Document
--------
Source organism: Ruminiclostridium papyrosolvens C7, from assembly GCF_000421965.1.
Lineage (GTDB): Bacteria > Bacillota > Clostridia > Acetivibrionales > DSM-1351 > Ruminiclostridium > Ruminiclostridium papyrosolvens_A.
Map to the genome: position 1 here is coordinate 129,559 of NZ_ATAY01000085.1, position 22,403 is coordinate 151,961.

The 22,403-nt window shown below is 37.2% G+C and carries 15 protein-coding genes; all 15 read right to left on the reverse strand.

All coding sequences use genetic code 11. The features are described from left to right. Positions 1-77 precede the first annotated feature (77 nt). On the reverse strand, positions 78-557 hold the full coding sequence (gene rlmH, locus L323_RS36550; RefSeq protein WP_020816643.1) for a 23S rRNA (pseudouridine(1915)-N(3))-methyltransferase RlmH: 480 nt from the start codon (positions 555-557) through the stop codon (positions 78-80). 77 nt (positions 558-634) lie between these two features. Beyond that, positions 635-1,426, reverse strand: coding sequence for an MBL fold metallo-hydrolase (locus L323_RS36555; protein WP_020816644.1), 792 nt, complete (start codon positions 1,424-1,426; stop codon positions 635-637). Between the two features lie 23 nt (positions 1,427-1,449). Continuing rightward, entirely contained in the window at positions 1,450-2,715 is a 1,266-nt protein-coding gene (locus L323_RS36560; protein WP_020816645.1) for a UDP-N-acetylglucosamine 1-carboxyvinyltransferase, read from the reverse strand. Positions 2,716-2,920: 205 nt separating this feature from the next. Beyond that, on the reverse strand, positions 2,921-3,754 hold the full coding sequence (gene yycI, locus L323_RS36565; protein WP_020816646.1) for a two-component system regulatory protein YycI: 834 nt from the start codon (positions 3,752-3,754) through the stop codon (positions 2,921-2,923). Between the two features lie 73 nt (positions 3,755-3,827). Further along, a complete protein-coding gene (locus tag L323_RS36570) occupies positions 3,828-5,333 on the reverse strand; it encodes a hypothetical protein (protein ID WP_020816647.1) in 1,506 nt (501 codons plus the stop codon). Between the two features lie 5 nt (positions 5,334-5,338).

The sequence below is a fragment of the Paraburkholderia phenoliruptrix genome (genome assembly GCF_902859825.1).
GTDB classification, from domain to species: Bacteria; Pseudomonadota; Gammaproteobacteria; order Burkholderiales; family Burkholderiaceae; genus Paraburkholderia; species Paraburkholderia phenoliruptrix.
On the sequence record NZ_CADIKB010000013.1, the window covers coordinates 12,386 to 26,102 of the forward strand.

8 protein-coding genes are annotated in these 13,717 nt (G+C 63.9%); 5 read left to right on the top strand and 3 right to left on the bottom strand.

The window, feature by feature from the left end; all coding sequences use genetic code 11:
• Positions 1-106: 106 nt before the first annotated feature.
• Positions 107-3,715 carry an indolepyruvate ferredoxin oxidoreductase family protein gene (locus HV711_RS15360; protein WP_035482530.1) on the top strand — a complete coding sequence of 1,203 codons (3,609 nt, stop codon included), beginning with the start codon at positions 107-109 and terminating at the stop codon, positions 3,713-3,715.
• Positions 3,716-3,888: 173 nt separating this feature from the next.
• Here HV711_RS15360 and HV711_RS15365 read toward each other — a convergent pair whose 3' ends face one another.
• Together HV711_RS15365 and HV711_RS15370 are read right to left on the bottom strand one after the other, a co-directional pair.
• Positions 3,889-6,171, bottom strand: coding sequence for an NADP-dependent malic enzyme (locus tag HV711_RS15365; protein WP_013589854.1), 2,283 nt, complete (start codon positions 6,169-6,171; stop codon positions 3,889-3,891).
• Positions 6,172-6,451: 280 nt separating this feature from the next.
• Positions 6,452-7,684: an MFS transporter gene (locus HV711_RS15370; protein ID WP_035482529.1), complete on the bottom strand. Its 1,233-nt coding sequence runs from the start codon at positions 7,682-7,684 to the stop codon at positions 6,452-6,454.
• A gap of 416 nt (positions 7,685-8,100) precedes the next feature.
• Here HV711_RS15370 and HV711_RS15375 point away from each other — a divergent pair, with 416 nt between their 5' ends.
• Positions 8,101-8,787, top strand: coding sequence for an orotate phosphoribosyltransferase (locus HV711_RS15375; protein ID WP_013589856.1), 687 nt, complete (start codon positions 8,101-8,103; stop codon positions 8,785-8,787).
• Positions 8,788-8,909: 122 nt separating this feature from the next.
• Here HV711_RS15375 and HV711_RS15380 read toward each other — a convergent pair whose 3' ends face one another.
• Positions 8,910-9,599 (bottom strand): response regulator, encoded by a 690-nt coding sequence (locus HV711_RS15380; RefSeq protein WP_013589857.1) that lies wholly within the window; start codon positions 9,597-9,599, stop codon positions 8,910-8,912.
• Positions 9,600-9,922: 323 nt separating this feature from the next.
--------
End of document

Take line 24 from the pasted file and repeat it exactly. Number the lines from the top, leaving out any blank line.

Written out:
• Positions 8,910-9,599 (bottom strand): response regulator, encoded by a 690-nt coding sequence (locus HV711_RS15380; RefSeq protein WP_013589857.1) that lies wholly within the window; start codon positions 9,597-9,599, stop codon positions 8,910-8,912.